How Drugs and Crime Bolster Iran Financially While Aiding Its Malign Activities

Sept. 20 2022

In June and July, Turkey arrested three terrorist cells linked to Tehran that were planning attacks on Israelis. If the Turkish press is to be believed, these would-be assassins were affiliated with Iranian organized-crime networks operating in the country—which, according to Omer Dostri, would not be surprising given the Islamic Republic’s record. Dostri explains how Iran utilizes ties with cartels and drug dealers—which stretch from using Hizballah to launder money for cocaine syndicates in South America to working with heroin kingpins in Afghanistan—to accomplish its goals.

Iran benefits in several ways from its engagement in criminal activity and drug trafficking. First, it makes money, especially since Iran is subject to economic sanctions that force the regime to look to illicit revenue streams. These payments are also sent to Hizballah in Lebanon, Kataib Hizballah in Iraq, and Ansar Allah (the Houthis) in Yemen, among others.

Second, Iran’s drug-trade-and-distribution efforts aim to poison the populations of Western countries, mainly the United States, where most of the trade is focused. According to Iran, which officially opposes drug usage for religious reasons, drug distribution in these countries will damage their society, create economic hardship, increase welfare costs, and diminish national resilience.

Thirdly, Iran uses international crime not just as a way to make money but also as an endless resource for using criminal organizations to support terrorism and even buy material for its nuclear program.

In the past, Israel, the EU, and the U.S. have at times cooperated in opposing such activities, but Dostri is skeptical about these efforts:

Such global cooperation will be complicated now, as the Biden administration follows the Obama administration’s course of action to get Iran back into the nuclear accord in exchange for several significant concessions. In this political climate, Israel will find it difficult to persuade the U.S. administration to undertake coordinated and large-scale operations against criminal organizations affiliated with Iran—a move that could endanger discussions for a renewed agreement. As a result, it is conceivable to offer the Americans a form of compromise in which Israel and the U.S. will focus on prosecuting Hizballah members involved in narcoterrorism while turning a blind eye to such activity affiliated [directly] with Iran.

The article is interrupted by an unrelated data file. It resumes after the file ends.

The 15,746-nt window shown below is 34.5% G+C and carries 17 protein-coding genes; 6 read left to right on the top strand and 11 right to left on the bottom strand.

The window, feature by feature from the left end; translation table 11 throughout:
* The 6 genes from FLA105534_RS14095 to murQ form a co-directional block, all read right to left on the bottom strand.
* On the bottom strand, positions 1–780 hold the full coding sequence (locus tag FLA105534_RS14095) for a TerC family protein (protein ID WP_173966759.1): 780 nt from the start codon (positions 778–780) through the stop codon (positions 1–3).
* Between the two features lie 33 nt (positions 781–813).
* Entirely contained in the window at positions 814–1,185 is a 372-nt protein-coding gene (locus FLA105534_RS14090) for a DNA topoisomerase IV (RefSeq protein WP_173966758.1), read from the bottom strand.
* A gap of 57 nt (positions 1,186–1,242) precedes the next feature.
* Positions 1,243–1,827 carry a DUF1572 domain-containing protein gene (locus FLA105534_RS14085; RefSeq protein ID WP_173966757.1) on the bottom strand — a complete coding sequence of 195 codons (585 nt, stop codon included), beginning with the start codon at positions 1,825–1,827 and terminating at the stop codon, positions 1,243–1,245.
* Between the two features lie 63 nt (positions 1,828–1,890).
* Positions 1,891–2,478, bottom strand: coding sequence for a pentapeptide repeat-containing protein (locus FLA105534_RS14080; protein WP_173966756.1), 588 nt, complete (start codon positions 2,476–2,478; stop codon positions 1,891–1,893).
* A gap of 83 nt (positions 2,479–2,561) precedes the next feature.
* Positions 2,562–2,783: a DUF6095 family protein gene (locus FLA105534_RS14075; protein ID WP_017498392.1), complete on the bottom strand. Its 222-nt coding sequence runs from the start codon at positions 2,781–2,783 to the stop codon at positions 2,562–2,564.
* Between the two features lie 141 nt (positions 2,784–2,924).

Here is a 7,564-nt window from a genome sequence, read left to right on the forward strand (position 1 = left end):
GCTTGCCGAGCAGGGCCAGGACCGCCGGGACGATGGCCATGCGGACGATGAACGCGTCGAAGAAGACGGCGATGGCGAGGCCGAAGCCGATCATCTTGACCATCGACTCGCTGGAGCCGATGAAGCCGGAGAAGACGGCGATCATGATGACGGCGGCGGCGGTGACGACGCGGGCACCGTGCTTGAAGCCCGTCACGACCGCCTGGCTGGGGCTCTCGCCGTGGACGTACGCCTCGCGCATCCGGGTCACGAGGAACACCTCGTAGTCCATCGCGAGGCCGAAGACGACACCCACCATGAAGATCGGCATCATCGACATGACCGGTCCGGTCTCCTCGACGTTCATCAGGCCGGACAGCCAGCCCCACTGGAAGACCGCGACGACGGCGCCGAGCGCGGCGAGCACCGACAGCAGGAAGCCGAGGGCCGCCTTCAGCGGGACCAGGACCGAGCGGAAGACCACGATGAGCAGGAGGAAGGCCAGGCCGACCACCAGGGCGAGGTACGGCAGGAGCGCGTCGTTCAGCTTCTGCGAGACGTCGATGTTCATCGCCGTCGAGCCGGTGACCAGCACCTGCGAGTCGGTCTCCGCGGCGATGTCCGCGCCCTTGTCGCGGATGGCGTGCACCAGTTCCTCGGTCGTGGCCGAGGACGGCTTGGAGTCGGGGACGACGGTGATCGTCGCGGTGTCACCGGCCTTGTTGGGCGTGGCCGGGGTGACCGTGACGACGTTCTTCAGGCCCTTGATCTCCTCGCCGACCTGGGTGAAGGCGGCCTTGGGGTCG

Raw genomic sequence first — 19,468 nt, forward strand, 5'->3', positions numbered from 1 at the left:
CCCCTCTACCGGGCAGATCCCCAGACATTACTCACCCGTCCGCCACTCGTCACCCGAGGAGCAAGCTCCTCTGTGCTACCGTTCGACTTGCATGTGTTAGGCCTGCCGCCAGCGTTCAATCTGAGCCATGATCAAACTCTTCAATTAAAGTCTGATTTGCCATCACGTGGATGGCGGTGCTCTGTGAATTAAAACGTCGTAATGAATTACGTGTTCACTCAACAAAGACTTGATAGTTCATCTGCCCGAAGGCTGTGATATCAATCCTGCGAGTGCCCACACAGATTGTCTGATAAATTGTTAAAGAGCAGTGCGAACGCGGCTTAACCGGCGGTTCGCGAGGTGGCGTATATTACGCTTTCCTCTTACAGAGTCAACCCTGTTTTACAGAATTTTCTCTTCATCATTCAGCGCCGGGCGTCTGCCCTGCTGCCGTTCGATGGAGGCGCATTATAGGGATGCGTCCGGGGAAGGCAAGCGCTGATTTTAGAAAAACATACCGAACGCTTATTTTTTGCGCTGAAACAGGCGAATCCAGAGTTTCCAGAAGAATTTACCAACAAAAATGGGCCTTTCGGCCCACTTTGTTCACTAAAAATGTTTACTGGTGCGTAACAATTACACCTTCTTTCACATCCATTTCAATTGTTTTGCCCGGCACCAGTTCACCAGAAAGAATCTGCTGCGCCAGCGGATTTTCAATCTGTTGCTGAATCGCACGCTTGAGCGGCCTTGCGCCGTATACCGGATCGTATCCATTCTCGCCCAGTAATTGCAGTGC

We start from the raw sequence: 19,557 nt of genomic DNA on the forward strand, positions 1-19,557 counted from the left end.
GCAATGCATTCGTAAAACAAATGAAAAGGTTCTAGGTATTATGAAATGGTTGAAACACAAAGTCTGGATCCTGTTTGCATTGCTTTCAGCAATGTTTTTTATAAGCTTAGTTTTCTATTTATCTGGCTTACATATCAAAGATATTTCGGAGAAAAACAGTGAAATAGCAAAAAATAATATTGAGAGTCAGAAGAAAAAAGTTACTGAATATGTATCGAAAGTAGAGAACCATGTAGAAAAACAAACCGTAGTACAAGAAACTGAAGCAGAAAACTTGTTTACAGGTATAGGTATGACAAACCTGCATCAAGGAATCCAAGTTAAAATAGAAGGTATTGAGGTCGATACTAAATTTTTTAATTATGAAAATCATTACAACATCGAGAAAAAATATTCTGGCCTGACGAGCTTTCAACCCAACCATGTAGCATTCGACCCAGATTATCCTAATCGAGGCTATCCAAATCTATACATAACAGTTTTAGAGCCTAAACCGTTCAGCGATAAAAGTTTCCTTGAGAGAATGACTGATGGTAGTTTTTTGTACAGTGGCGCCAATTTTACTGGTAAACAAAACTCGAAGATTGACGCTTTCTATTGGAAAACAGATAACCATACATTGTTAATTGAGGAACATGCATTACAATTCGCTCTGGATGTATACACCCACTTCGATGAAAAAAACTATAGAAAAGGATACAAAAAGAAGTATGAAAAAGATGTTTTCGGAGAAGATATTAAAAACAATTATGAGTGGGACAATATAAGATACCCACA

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Read more at Jerusalem Institute for Strategy and Security

More about: Crime, Drugs, Iran, Terrorism, U.S. Foreign policy

Gaza’s Quiet Dissenters

Last year, the Dubai-based television channel Al-Arabiya, the Times of Israel, and several other media organizations worked together to conduct numerous interviews with residents of the Gaza Strip, taking great pains to protect their identities. The result is a video series titled Whispers in Gaza, which presents a picture of life under Hamas’s tyranny unlike anything that can be found in the press. Jeff Jacoby writes:

Through official intimidation or social pressure, Gazans may face intense pressure to show support for Hamas and its murderous policies. So when Hamas organizes gaudy street revels to celebrate a terrorist attack—like the fireworks and sweets it arranged after a gunman murdered seven Israelis outside a Jerusalem synagogue Friday night—it can be a challenge to remember that there are many Palestinians who don’t rejoice at the murder of innocent Jews.

In one [interview], “Fatima” describes the persecution endured by her brother, a humble vegetable seller, after he refused to pay protection money to Hamas. The police arrested him on a trumped-up drug charge and locked him in prison. “They beat him repeatedly to make him confess to things he had nothing to do with,” she says. Then they threatened to kill him. Eventually he fled the country, leaving behind a family devastated by his absence.

For those of us who detest Hamas no less than for those who defend it, it is powerful to hear the voices of Palestinians like “Layla,” who is sickened by the constant exaltation of war and “resistance” in the Palestinian media. “If you’re a Gazan citizen who opposes war and says, ‘I don’t want war,’ you’re branded a traitor,” she tells her interviewer. “It’s forbidden to say you don’t want war.” So people keep quiet, she explains, for fear of being tarred as disloyal.

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Read more at Boston Globe

More about: Gaza Strip, Hamas, Palestinian dissidents, Palestinian public opinion